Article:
Large Banks Charging Higher Credit Card Rates than Small Counterparts, Says CFPB

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WASHINGTON, D.C. — The Consumer Financial Protection Bureau (CFPB) recently revealed data indicating that large banks offer less favorable credit card terms and higher interest rates than their smaller counterparts, regardless of credit risk. The findings suggest that customers of the 25 largest credit card issuers are paying interest rates that are 8 to 10 points higher than those offered by small- and medium-sized banks and credit unions, potentially costing average cardholders an additional $400 to $500 annually.

These findings were part of the first set of results from the newly updated Terms of Credit Card Plans survey, a tool the CFPB is using to increase competition and transparency in the credit card market.

“Large issuers offered worse rates across credit scores,” the survey found. For example, the median interest rate for people with good credit – defined as a credit score between 620 and 719 – was 28.20% for large issuers, compared to only 18.15% for small issuers.

The survey also highlighted that nine of the largest credit card issuers reported at least one product with an annual percentage rate (APR) exceeding 30%. Many of these high-cost products were private label or co-branded cards offered through retail partnerships.

Additionally, the survey showed that large issuers were more likely to charge annual fees. Among these issuers’ credit cards, 27% carried an annual fee, compared to just 9.5% of small firms. The average annual fee was $157 for the largest issuers, versus $94 for smaller issuers.

CFPB Director Rohit Chopra said, “With over $1 trillion in credit card debt outstanding, the CFPB will be accelerating its efforts to ensure that consumers can access better rates that can save families billions of dollars per year.”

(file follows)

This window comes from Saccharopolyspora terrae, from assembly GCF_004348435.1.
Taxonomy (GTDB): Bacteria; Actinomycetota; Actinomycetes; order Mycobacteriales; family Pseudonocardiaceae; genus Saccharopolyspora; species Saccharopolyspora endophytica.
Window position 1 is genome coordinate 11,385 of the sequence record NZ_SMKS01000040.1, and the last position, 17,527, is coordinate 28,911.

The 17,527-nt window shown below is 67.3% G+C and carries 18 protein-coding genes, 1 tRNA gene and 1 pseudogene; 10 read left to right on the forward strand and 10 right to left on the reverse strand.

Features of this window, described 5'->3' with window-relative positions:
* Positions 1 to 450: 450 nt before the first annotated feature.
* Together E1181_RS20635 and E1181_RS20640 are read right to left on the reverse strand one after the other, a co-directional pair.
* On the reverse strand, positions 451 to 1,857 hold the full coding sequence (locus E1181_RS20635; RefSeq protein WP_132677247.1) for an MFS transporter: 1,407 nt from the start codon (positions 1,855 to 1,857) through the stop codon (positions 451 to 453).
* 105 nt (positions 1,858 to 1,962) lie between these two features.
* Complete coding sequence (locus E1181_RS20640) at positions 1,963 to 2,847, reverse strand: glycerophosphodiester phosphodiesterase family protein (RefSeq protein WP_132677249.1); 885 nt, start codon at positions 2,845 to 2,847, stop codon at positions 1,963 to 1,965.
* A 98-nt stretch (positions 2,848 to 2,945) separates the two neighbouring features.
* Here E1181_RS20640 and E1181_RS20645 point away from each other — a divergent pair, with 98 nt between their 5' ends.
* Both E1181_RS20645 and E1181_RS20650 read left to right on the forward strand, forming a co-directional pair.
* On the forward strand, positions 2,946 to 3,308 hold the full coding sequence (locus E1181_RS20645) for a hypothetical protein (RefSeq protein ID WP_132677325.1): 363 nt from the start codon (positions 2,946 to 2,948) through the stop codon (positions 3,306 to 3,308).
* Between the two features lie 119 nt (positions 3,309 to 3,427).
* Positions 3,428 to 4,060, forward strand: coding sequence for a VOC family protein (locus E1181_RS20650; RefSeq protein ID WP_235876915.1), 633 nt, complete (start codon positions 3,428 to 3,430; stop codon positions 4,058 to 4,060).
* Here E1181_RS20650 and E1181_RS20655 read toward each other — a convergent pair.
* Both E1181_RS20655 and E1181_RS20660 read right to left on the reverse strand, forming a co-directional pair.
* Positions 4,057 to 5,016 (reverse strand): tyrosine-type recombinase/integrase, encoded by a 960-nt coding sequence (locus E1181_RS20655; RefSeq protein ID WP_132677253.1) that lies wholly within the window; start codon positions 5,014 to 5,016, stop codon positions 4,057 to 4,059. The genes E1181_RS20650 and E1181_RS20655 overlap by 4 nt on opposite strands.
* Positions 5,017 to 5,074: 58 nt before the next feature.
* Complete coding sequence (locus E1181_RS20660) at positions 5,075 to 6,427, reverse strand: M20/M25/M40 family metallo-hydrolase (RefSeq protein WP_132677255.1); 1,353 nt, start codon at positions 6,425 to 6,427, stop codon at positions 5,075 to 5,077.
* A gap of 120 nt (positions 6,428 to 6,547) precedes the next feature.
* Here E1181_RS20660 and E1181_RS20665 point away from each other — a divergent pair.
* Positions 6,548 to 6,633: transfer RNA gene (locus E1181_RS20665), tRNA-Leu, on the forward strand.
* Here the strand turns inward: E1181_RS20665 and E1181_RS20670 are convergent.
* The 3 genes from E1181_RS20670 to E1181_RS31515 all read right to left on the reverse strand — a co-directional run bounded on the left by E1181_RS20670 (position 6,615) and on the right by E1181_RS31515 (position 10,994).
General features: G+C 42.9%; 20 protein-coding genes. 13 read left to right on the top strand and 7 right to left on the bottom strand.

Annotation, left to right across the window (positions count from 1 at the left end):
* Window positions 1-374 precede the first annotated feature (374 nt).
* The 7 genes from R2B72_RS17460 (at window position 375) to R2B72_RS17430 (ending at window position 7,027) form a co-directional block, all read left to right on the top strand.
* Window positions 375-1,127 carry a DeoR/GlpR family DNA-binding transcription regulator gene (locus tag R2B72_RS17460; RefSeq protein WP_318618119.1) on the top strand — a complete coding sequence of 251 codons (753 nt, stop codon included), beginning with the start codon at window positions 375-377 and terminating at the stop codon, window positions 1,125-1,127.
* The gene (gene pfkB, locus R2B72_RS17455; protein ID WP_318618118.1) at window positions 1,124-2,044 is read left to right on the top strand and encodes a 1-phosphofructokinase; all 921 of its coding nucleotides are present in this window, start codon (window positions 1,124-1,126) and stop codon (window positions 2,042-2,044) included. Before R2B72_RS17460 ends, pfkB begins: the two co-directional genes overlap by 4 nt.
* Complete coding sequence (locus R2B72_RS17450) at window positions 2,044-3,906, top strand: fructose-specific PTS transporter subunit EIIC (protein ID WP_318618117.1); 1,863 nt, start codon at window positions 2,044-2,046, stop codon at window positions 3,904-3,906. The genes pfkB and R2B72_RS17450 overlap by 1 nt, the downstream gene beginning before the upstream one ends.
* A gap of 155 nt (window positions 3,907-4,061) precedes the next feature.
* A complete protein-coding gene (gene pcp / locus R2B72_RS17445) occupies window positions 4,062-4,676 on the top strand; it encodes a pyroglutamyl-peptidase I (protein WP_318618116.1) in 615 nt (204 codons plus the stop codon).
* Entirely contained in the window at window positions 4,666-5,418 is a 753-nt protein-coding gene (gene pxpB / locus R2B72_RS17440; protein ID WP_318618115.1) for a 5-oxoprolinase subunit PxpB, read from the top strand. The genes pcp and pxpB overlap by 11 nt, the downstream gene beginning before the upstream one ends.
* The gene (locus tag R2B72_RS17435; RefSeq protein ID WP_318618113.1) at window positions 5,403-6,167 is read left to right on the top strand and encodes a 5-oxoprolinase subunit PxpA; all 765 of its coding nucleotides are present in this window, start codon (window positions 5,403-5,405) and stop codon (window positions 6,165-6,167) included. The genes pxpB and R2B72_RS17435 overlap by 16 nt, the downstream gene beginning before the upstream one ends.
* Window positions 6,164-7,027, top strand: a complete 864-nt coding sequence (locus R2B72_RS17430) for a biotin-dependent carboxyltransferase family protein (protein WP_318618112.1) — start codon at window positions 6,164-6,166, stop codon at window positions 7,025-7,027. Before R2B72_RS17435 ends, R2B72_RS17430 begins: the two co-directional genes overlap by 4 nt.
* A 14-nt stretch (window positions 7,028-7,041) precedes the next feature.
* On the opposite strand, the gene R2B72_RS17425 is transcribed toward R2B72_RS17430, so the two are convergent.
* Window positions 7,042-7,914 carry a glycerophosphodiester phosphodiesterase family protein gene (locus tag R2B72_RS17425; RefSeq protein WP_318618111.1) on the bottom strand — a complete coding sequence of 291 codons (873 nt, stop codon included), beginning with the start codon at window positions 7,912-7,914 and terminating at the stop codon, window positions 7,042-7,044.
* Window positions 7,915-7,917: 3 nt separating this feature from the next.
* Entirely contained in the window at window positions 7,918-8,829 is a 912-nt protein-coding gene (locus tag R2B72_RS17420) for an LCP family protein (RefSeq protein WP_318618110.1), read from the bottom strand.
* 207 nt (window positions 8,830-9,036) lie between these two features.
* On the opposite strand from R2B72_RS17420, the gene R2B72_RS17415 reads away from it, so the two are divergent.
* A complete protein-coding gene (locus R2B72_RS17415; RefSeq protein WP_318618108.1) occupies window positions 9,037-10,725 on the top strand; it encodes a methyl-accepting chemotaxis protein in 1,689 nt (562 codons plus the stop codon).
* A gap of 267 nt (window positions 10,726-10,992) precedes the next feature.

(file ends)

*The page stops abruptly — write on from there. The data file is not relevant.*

This data underscores the CFPB’s ongoing efforts to enhance competition in the credit card market. The agency is promoting credit card comparison shopping, scrutinizing bait-and-switch tactics on credit card rewards, closing loopholes that allow credit card issuers to extract junk fees, and encouraging switching through open banking.

The CFPB published its biannual consumer credit card market report in October 2023, noting that more than 190 million consumers have at least one credit card. Both credit card debt and spending reached record levels at the end of 2022, with debt surpassing $1 trillion and spending reaching $846 billion.

As part of its commitment to transparency, the CFPB plans to release data on credit card pricing and availability every six months. The next release is scheduled for spring 2024. Furthermore, the CFPB is developing a consumer-facing tool designed to offer an unbiased way for people to compare credit card terms and interest rates.

These findings serve as a crucial reminder for consumers to be vigilant when choosing a credit card, taking into consideration not just the large banks but also smaller institutions that may offer more favorable terms. As the CFPB continues to shed light on these disparities, consumers will be better equipped to make informed decisions, potentially saving billions of dollars annually.

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